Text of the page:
PDP or Touraine-Solente-Gole syndrome is the primary form of HOA. Although an autosomal dominant inheritance with incomplete penetrance and variable expression has been confirmed, both autosomal recessive and X-linked inheritance has been suggested [3]. PDP is related to mutations of the gene encoding for 15-hydroxyprostaglandin dehydrogenase (15HPGD) [4]. PDP patients have high levels of PGE2 and decreased levels of PGE-M (the metabolite of PGE2). PGE2 can mimic the activity of osteoblasts and osteoclasts, which may be responsible for the acro-osteolysis and periosteal bone formation [5]. PGE2 also has vasodilatory effects, which may be responsible for prolonged local vasodilation resulting in digital clubbing [5]. A familial history is found in 25 to 38 percent of patients. The disorder is predominant in males and usually has its onset in late adolescence.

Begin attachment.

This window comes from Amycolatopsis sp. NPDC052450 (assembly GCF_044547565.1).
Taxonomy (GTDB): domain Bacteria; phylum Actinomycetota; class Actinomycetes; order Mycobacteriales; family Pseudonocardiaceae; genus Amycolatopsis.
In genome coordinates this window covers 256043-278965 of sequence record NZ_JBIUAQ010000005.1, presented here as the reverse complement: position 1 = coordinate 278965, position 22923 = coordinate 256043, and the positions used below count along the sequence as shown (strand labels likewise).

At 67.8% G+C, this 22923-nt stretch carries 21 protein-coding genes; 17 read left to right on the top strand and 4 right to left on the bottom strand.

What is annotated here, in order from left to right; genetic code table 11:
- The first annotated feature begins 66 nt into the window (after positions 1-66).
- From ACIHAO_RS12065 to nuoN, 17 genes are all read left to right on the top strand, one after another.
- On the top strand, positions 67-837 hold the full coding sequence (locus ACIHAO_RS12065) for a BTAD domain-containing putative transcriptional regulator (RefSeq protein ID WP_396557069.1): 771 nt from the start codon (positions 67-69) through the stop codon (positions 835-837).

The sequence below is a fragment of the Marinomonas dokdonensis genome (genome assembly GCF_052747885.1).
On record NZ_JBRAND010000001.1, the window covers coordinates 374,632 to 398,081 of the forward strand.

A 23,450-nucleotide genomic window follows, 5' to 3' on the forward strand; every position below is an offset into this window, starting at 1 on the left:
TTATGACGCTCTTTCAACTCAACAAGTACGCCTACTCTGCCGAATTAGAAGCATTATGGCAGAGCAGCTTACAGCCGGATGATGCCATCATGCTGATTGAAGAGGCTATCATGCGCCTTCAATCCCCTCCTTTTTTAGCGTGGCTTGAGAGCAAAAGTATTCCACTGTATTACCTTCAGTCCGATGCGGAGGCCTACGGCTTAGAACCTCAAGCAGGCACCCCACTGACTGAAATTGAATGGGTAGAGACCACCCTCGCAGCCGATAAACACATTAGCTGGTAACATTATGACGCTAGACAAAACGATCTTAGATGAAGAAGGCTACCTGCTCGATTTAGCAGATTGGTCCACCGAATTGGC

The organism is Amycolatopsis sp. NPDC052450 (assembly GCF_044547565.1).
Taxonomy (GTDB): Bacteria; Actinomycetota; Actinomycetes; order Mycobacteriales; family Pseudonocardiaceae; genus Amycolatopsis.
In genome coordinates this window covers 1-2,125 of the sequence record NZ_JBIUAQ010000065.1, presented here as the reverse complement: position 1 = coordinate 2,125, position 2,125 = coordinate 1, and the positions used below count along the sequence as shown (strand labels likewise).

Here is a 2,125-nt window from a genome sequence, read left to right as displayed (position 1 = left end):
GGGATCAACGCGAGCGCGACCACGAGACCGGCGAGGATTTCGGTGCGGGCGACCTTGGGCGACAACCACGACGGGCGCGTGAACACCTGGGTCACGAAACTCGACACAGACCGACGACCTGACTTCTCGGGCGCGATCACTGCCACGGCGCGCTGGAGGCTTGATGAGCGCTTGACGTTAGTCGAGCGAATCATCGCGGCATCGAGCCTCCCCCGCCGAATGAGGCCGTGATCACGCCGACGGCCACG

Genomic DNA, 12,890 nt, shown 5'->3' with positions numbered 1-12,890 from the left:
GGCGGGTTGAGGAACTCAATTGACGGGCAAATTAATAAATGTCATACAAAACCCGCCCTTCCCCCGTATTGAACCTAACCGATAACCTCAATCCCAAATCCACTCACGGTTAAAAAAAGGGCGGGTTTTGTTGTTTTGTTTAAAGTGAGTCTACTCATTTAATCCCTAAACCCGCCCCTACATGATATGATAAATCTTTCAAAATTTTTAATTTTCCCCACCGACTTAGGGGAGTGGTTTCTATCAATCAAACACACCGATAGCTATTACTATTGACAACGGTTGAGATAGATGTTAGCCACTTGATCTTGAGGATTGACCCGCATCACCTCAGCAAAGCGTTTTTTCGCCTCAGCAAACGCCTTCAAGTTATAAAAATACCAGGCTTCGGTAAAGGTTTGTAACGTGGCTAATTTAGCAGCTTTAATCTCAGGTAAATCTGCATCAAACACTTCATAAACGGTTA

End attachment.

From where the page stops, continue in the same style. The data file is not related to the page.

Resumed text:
Clinical manifestations of PDP are thought to relate to excessive collagen formation and dysregulation of matrix proteins owing to fibroblastic hyperactivation [6]. The skin of face, forehead, and scalp become grossly thickened and are at times thrown into folds. The eyelids are thickened in 30 to 40 percent of cases giving them an expression of weariness and despair and sometimes leading to difficulty in vision [7]. Seborrhea, as seen in our case, is present in more than 90 percent with sebaceous hyperplasia, oily skin, or acne . The skin of the extremities is thickened and clubbing of the fingers is often seen. Palmo-plantar hyperhidrosis is seen in nearly 44 to 67 percent patients [7]. Sometimes patients have a spade-like appearance of the hands and feet and a cylindrical look of the arms and legs because of thickening of respective bones. Irregular periosteal ossification affects predominantly the distal ends of long bones. Associated with this is intermittent swelling or pain over large joints, which can be aggravated by alcohol intake [8]. The skin and bone changes continue to progress for 5 to 10 years, after which they usually remain unchanged throughout life. Some patients may have sparse pubic hair, gynecomastia, or periodontal defects but have normal intelligence and endocrine profile.